EVOLUTIONARIES

Unlocking the Spiritual and Cultural Potential of Science’s Greatest Idea

 
 
 

Free Excerpt – Chapter 7

CHAPTER SEVEN

Transhumanism: An Exponential Runway

The human species can, if it wishes, transcend itself—not just sporadically, an individual here in one way, an individual there in another way, but in its entirety, as humanity. We need a name for this new belief. Perhaps transhumanism will serve: man remaining man, but transcending himself, by realizing new possibilities of and for his human nature.

—Julian Huxley, “Transhumanism,” 1957

“Meat is messy.” That was one of the first things I heard as I arrived at the 2009 Singularity Summit in New York City. The speaker on the stage was Anna Salamon, a researcher at the Singularity Institute for Artificial Intelligence, and she was addressing a crowd of eight hundred or so (mostly men) on the subject of “Shaping the Intelligence Explosion.”

The conference is about the future, but the setting was decidedly historic. We were sitting in the beautiful auditorium at the 92nd Street Y, a building that has seen, since its founding in 1874, many great figures pass through its doors—cultural icons such as poets T. S. Eliot and Dylan Thomas, dancer Martha Graham, and cellist Yo-Yo Ma; social and economic leaders such as Gloria Steinem and Bill Gates; and political figures such as Mikhail Gorbachev, Jimmy Carter, and Kofi Annan. On this day, it was playing host to a new species of intellectual known as the transhumanists, who see in the explosion of information technology a new and hopeful future on the near horizon, a future so different from what has come before that it has been dubbed “post-human” or “transhuman.”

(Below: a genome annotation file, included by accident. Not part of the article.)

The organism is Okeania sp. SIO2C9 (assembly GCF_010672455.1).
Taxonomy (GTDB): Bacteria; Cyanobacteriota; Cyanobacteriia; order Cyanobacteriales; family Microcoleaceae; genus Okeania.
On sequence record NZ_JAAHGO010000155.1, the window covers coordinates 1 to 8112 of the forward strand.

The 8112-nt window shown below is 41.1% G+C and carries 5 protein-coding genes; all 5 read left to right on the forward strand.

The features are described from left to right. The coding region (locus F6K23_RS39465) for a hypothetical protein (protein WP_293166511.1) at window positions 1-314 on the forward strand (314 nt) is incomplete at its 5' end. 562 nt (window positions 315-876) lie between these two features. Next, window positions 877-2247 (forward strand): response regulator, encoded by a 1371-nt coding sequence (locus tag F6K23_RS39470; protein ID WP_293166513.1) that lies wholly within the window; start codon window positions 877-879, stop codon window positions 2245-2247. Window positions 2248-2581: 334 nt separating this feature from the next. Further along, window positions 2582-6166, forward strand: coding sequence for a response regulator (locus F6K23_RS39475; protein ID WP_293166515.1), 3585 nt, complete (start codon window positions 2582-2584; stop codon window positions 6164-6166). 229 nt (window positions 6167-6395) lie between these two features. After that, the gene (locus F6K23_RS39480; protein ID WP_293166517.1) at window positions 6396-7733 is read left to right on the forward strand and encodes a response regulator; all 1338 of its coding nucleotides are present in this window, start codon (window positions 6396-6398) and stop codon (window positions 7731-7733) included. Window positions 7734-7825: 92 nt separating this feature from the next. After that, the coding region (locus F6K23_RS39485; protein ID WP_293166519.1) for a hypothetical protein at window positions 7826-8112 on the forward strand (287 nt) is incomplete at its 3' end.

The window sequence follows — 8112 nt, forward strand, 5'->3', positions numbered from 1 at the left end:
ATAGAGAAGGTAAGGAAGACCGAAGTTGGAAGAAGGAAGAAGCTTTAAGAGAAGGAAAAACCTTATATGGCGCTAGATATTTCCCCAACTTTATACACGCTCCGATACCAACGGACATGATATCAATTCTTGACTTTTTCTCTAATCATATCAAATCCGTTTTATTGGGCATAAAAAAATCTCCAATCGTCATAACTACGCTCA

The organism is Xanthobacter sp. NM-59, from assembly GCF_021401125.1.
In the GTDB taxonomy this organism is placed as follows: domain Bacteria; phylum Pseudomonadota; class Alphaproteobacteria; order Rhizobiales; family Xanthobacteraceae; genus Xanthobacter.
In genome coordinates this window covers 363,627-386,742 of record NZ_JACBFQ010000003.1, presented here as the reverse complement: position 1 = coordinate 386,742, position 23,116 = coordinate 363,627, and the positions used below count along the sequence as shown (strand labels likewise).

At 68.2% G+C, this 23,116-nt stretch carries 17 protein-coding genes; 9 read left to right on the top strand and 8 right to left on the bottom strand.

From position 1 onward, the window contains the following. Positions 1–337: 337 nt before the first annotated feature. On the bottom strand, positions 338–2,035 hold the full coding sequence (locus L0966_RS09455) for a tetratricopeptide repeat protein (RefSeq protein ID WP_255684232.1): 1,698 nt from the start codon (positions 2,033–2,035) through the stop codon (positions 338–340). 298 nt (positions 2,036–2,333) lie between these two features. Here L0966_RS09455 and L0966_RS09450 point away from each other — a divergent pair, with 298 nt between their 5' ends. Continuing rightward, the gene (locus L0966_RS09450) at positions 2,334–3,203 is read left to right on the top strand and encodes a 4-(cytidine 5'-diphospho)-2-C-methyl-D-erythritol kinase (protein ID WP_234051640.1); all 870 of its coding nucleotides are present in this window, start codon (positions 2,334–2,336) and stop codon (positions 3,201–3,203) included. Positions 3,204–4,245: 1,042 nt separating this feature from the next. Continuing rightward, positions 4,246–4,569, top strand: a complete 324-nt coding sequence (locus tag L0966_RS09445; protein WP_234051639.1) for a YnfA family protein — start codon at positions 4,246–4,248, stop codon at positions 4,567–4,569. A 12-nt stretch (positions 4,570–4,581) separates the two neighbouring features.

The term “transhumanism” was coined in an essay of the same name by evolutionist Julian Huxley in 1957. Huxley, whose humanist convictions ran deep, called for a new exploration of human nature and its possibilities rooted in our understanding of evolution. This new evolutionary adventure, he suggested, might best be labeled “transhumanism.” But even Huxley might have raised an eye- brow at the statement I heard as I walked into the auditorium that day. Meat is messy. Its meaning, however, is revealing. “Meat,” for those not schooled in cyberpunk slang, means simply the biological body and all of its strange and bothersome whims and weaknesses. The body is meat—squishy, biological stuff. In contrast to digital worlds and virtual realities, the body is relatively stationary, hard to change, easy to damage. In a word: messy. Sure, it might seem a crude term to describe something so intimate as our living, breathing bodies, but for those who see the future in the bits and bytes of digital information, the body, as currently constructed, is part of evolution’s past. The future is altogether different—free, open- ended, and unconstrained by the physical and temporal limitations of the flesh.